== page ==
Heart failure and stroke are the leading causes of death in adult South Africans; more than four times the number of people murdered. They are the leading cause of hospitalisation in people over 65.
Heart disease, a noncommunicable disease, is one of the most serious threats to our health and it’s mainly due to the Western lifestyle. With South Africa’s current crime statistics, it’s interesting to note that while 49 people are murdered every day, 210 die of heart disease every single day.
Heart failure doesn’t mean the heart has stopped working. Rather, it means the heart’s pumping power is weaker than normal. With heart failure, blood moves through the heart and body at a slower rate, and pressure increases. As a result, the heart can’t pump enough oxygen and nutrients to meet the body’s needs.
The chambers of the heart may respond by stretching to hold more blood to pump through the body or by becoming stiff and thickened. This helps to keep the blood moving, but the heart muscle walls may eventually weaken and become unable to pump as efficiently. As a result, the kidneys may respond by causing the body to retain fluid (water) and salt.
If fluid builds up in the arms, legs, ankles, feet, lungs, or other organs, the body becomes congested. Congestive heart failure is the term used to describe the condition.
The diagnosis is mainly made by history and examination. The doctor will ask you about any conditions you have that may cause heart failure (such as coronary artery disease, angina, diabetes, heart valve disease, and high blood pressure). You will be asked if you smoke, take drugs, drink alcohol (and how much you drink), and about what drugs you take.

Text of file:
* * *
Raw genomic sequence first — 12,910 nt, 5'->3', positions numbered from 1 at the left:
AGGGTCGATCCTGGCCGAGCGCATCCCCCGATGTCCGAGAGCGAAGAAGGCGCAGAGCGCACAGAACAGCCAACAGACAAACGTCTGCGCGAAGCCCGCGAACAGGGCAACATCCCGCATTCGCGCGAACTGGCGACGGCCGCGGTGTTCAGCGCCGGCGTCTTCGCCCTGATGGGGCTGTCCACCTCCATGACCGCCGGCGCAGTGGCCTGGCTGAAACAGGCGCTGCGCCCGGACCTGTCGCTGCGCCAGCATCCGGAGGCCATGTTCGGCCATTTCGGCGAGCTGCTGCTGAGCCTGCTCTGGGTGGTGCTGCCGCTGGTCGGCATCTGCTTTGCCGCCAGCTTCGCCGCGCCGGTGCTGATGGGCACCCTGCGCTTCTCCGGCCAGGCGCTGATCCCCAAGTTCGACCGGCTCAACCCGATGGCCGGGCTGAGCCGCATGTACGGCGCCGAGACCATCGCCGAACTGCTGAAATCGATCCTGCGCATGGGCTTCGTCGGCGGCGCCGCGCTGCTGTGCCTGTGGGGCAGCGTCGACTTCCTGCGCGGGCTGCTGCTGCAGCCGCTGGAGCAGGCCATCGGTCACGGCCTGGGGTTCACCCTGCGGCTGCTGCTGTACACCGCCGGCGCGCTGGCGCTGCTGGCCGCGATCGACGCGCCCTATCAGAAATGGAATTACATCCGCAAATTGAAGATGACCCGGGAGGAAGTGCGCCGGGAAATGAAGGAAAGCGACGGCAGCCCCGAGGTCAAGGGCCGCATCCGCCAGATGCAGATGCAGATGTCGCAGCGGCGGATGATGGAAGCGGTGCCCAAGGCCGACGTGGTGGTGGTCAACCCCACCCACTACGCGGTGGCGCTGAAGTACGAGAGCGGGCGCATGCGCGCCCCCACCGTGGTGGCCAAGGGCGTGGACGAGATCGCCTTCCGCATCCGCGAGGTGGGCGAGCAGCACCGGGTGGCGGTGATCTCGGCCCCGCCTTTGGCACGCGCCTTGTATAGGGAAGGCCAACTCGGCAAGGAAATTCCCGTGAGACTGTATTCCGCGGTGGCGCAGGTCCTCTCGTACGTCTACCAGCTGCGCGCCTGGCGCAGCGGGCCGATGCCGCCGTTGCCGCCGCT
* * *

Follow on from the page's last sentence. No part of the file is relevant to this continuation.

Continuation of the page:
The doctor may also order other tests to determine the cause and severity of your heart failure. These include blood tests. Blood tests are used to evaluate kidney and thyroid function as well as to check cholesterol levels and the presence of anaemia.
B-type natriuretic peptide (BNP) blood test. BNP is a substance secreted from the heart in response to changes in blood pressure that occur when heart failure develops or worsens. BNP blood levels increase when heart failure symptoms worsen, and decrease when the heart failure condition is stable.
Chest X-ray. A chest X-ray shows the size of your heart and whether there is fluid build-up around the heart and lungs.
Echocardiogram. This test is an ultrasound which shows the heart’s movement, structure, and function.
The ejection fraction. It is used to measure how well your heart pumps with each beat to determine if systolic dysfunction or heart failure with preserved left ventricular function is present.
Electrocardiogram (ECG). An ECG records the electrical impulses travelling through the heart.
Cardiac catheterisation. This invasive procedure helps determine whether coronary artery disease is a cause of congestive heart failure.
Stress test. Noninvasive stress tests provide information about the likelihood of coronary artery disease.
Heart failure is caused by many conditions that damage the heart muscle, including:
Coronary artery disease (CAD). CAD, a disease of the arteries that supply blood and oxygen to the heart, causes decreased blood flow to the heart muscle. If the arteries become blocked or severely narrowed, the heart becomes starved for oxygen and nutrients.
Heart attack. A heart attack occurs when a coronary artery becomes suddenly blocked, stopping the flow of blood to the heart muscle. A heart attack damages the heart muscle, resulting in a scarred area that doesn’t function properly.
Cardiomyopathy. Damage to the heart muscle from causes other than artery or blood flow problems, such as from infections or alcohol or drug abuse.
Conditions that overwork the heart. Conditions including high blood pressure, valve disease, thyroid disease, kidney disease, diabetes or heart defects present at birth can all cause heart failure. In addition, heart failure can occur when several diseases or conditions are present at once.
If you have heart failure, you may have one or all of these symptoms or you may have none of them. They may or may not indicate a weakened heart. The symptoms can include: